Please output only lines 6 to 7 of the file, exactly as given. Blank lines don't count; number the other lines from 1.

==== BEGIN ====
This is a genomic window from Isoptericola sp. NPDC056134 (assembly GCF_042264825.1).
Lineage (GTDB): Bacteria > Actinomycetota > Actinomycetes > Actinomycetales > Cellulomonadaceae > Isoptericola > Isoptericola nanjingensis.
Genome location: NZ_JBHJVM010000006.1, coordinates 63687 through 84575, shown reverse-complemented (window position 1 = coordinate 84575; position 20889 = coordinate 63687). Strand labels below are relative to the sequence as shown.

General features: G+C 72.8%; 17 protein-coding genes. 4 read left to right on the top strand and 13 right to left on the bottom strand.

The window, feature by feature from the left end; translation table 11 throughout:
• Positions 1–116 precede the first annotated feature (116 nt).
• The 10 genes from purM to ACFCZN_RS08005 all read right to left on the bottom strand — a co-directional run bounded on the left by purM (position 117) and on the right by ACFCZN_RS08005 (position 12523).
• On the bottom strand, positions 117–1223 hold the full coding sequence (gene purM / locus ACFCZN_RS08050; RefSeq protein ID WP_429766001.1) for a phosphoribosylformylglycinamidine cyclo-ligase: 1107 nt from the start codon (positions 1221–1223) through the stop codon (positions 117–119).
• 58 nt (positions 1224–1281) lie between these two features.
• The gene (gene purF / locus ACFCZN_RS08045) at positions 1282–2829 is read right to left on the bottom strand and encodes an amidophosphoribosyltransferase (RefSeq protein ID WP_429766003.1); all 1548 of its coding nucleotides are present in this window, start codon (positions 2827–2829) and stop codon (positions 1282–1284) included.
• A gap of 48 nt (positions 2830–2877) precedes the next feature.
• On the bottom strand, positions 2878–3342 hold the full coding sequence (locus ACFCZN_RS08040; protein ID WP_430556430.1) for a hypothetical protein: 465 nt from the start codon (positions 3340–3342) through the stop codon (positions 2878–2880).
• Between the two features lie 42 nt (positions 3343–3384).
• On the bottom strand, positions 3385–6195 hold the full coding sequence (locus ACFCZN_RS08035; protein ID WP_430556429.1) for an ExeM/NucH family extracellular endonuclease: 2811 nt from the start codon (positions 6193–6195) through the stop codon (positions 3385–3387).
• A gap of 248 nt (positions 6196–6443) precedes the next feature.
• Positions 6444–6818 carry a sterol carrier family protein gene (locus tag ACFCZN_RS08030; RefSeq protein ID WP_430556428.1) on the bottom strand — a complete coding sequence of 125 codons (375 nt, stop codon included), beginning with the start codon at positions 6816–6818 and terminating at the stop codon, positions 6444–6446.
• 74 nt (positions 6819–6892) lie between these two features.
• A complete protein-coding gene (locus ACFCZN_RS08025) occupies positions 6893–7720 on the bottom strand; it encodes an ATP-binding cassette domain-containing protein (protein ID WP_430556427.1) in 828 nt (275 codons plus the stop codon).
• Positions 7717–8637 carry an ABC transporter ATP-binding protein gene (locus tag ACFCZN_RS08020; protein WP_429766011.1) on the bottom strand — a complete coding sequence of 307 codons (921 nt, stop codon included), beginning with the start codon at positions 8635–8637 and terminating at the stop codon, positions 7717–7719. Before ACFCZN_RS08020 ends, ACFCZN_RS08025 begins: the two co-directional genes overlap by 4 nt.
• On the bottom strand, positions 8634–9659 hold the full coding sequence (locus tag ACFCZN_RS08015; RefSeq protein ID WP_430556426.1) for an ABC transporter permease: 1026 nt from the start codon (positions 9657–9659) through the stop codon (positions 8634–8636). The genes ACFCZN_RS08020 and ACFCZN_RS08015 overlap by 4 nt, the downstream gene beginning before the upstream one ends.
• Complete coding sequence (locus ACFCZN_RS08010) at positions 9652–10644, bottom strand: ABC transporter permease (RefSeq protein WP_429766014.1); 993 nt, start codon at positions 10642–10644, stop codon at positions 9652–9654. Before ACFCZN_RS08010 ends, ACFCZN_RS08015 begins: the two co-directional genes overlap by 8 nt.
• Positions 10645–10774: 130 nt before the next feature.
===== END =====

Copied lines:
• Positions 1–116 precede the first annotated feature (116 nt).
• The 10 genes from purM to ACFCZN_RS08005 all read right to left on the bottom strand — a co-directional run bounded on the left by purM (position 117) and on the right by ACFCZN_RS08005 (position 12523).